The par-71, plays to 6,829 yards from the tips and the par-5 546-yard first hole tests your swing from the opening tee shot. Its stiff course rating of 74.6 will surely keep you interested if you are looking to do more on vacation than get a tan and sip smoothies. It is also the only course on the island that offers a driving range, full-service pro shop and a golf academy to work out any last minute kinks in the swing before teeing it up.
The Sandals St. Lucia Golf and Resort is an all-inclusive golf alternative to St. Lucia Golf and Country Club. Sandals is a 210-acre resort that spares no detail. Among the amenities of the resort is the eastern Caribbean's largest pool, ten bars (including two swim-up), a half-mile long white sand beach and a 9-hole, par-33 golf course. And once you've booked a room, it's all included, so play round after round until your muscles ache and are ready for one of Sandals' five whirlpools. Those not staying at the resort are welcome to the course as well, and may play for a reasonable $30 for 9 holes and $45 for 18. You can choose to walk the beautiful landscape with a caddy for just $5.
On the Southwestern shore of the island in Sourfriere is the Jalouise Hilton resort, which also has a 9-hole par-3 course for those who are looking for just a taste of golf during their stay on the island. Guests not staying at the hotel can play the course with the purchase of a day pass to the resort for $75.
While St. Lucia Golf and Country Club is the island's only 18-hole course, it will soon have company. Jack Nicklaus will bring his first signature course to the eastern Caribbean islands. The $100 million dollar project was announced in September of 2002 and plans to begin construction on the 360-acre site will be sometime this year. With the addition of this new course, which will give the island two full-length 18-hole courses, St. Lucia expects to become a major golfing destination in the Caribbean.
Like most Caribbean islands, expect an abundance of seafood on the menu at most restaurants. Camilla's Restaurant and Bar is located in the heart of the town of Sourfriere and serves fresh lobster and other dishes in a creole sauce. Like many restaurants on the island, Camilla's offers a complimentary rum punch beverage. Many restaurants, such as Josephine's Restaurant and Papa Don's, offer patrons a free bottle of wine. If the free spirits don't work, eateries will often lure tourists in for dinner by means of live steel drum or reggae bands and generous happy hours.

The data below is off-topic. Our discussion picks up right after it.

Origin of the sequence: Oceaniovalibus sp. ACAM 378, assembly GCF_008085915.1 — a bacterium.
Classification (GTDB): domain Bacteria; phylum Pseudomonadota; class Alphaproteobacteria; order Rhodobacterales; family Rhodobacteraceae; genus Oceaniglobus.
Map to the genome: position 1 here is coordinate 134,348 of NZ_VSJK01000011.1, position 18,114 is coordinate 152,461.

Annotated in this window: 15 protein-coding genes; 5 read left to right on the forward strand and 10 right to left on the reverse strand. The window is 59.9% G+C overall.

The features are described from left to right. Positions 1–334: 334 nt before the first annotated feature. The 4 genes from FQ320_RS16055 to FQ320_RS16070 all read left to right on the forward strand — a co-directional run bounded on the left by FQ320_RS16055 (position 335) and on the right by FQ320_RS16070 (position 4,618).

St. Lucia's scenery is breathtaking, which is why most restaurants make a point to provide guests with a front row seat. Mango Tree Restaurant is set in the foothills of Castries and overlooks the island's capital. Eagles Inn also boasts seafood as good as the view of the neighboring harbor and sea.
As a British island, St. Lucia is a veritable hotbed for cricket. Most resorts offer cricket and games may break out in parks year-round. The island also has an abundance of yachting, diving, deep sea fishing, parasailing and jet skiing.
Within the rainforest itself are 29 miles of trails where visitors can take government-licensed, guided tours of the rare birds and plants that have called St. Lucia home for nearly two-thousand years. Among the wildlife in the rainforests is the national bird, the Amazona Versicolor, which thanks to recent government protection is off the endangered species list. A variety of tours, varying in rigor will take you through different regions of the rainforest.
Upon the arrival of nightfall, the island transforms into a festive scene of music and culture. Most bars and clubs have theme nights and on the weekend there is an abundance of live music on the island. On a Saturday night you can take in jazz at Windjammer and Reggae and Calypso at Anse Chastenet. Or, you could see a belly dancer at Razmataz or have good old fashioned country western music at Bigwood Club. It is also Karaoke night somewhere on the island five nights a week. Le Chalet Nightclub and Gaiety are among a handful of dance clubs on the island that offer a mature, yet fun atmosphere. Walk through the streets of Sourfriere or Castries on any given night and you will hear steel drums and reggae echoing off the mountains and out into the sea.